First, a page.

To page A-3

Mission of Hope:

Give thanks for your health.

Located off Emory Road in Powell

advance in playoffs

Central High School head coach Bryson Rosser talks with team members and fans following the Bobcats’ win over Sullivan East, Central’s first home playoff game since 2005. Photo by J. Valentine

Planting bulbs Volunteers are needed for a beautification mob sponsored by Keep Knoxville Beautiful 9 a.m.-5 p.m. Saturday, Nov. 21, and noon to 5 p.m. Sunday, Nov. 22, meeting at Helen Ross McNabb Center, 201 W. Springdale Avenue. One hundred volunteers will plant 60,000 daffodil bulbs along three exits of I-275 (Baxter, Woodland and Heiskell). Holes will re pre-augured; volunteers will plant and cover. From the McNabb Center buses will take volunteer to the planting sites. Volunteers do not have to commit to the full day, and buses will run throughout the day. Breakfast and lunch will be provided on Saturday and lunch on Sunday. Info on Facebook or call 865521-6957.

November 11, 2015

600 volunteers and other supporters of Mission of Hope filled the Rothchild Conference Center Thursday evening to rejoice about two decades of helping others and to dedicate themselves to expanding the effort. Who could have imagined that the project Julie Holland started in the garage at her home in West Knoxville with the help of a few friends could have accomplished so much? Holland had seen a documentary by then WBIR anchor Bill Williams that illustrated the extreme suffering of families who live in remote areas of the southern Appalachians, far from towns where help might be available. She decided to do something about it. That first year, 150 children received new clothing for school.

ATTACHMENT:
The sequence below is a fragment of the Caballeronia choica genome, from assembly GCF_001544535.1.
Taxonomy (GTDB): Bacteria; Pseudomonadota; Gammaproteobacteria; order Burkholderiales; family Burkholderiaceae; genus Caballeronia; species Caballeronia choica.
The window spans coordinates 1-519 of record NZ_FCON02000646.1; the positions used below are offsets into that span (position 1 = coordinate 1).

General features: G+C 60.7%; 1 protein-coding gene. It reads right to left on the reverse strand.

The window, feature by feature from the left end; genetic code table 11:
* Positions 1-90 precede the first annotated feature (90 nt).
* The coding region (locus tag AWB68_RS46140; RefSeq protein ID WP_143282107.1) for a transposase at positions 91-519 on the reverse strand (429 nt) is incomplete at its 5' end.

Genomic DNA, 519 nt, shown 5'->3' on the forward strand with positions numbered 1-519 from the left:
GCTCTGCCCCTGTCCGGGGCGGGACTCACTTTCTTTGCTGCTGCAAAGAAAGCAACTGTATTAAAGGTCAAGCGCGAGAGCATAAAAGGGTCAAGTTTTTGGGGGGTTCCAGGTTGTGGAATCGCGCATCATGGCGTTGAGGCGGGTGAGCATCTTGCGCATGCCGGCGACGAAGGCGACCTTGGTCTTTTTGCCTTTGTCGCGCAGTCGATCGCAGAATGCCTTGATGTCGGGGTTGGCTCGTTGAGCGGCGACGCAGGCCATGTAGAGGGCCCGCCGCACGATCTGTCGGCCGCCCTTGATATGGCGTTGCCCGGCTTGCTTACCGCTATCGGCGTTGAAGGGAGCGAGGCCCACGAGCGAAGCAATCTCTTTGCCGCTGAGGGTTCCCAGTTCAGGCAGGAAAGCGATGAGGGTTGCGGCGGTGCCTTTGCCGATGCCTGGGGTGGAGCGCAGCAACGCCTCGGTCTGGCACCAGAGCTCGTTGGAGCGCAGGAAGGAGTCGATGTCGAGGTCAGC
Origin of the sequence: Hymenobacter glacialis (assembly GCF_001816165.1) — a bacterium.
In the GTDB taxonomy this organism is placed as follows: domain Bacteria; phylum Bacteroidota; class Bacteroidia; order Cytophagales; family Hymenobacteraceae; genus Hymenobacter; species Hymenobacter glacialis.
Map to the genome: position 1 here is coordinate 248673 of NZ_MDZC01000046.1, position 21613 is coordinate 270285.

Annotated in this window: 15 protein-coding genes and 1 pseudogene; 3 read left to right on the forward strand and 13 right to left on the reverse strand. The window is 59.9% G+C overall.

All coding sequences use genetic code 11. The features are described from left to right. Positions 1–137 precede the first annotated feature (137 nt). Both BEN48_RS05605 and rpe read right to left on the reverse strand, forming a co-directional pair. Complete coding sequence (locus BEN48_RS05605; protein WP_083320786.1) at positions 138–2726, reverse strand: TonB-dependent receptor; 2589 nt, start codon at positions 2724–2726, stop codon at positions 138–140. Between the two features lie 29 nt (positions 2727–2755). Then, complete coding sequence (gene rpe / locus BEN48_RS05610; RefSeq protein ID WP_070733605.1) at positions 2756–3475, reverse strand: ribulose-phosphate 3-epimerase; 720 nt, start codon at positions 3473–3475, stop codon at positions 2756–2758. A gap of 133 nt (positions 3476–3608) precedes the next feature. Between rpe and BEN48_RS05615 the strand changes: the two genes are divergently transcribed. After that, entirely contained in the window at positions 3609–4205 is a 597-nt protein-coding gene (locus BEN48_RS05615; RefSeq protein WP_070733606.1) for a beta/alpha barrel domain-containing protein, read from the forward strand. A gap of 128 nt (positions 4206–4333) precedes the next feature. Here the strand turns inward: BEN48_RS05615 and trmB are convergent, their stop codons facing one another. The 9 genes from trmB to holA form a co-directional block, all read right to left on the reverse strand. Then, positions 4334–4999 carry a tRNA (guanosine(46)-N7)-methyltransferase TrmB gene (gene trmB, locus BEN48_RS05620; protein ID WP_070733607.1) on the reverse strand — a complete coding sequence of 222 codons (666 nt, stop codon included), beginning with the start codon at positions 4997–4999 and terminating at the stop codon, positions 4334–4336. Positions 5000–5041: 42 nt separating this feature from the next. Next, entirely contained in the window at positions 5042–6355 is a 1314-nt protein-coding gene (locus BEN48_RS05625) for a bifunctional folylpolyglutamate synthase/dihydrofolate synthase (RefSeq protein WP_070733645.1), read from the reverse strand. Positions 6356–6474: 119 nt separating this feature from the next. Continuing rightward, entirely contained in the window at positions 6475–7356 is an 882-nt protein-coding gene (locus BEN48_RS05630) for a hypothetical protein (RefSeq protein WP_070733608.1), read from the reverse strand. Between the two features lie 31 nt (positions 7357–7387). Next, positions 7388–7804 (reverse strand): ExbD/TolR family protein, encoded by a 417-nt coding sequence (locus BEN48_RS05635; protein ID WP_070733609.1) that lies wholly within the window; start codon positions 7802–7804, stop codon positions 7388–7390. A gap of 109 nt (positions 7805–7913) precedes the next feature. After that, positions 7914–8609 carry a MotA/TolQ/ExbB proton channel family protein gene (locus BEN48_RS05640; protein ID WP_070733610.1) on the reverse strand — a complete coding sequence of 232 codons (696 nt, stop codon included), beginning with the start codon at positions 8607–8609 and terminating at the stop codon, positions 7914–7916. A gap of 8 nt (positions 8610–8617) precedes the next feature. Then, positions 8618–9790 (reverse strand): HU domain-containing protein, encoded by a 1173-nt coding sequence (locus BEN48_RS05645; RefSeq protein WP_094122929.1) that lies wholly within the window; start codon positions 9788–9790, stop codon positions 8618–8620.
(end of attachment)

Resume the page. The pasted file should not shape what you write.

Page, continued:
20 years of helping those who need it most Three months later, Christmas was provided for 1,500 children. Last year, that number totaled 17,000. Emmette Thompson would tell you it’s all thanks to donors and volunteers, but others would say that it is the energy and the sheer passion for his work that Thompson embodies that motivates the thousands who pitch in their money and goods and time throughout the year. Thompson was hired as executive director of Mission of Hope in 1996 and still spearheads the organization. He and his small staff work year-round, encouraging volunteers and donors alike to do all they can to further the organization’s mission of help and hope. And the good works continue to grow exponentially, as Mission of

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Hope buses leave Knoxville month after month loaded with donated furniture and clothing and just about anything else that can be used to help the urgent needs of the recipients, including so many things we all take for granted, such as toothbrushes and toothpaste, soap and shampoo. The needs are many and growing, Thompson says, as the coal business, which provided jobs for so many of these families, continues its decline. Among speakers at last week’s event was Kathy West of Oneida, executive director of the Appalachian Life Quality Initiative, who told those gathered, “Mission of Hope has been a Godsend in Scott County since 2003. We have seen To page A-3

Swim lessons for ALL ages. Come swim with us! For more information, call 859-7900 or visit Located off Emory Road in Powell

A-2 • NOVEMBER 11, 2015 • HALLS/FOUNTAIN CITY Shopper news


of good health


elieve it or not, the holidays are right around the corner. But you can avoid the scramble to nd the perfect gift for everyone on your list with Tennova Health & Fitness. Tennova Health & Fitness, located conveniently on Emory Road in Powell, offers a broad range of tness, health, recreation and spa services.

The facility is state-of-the-art and spotless, the ideal place to have fun and get t. Gift certicates are available and can be used for anything the center has to offer, and great specials are available throughout November and December. “Some people view gym membership as a luxury item,” said tness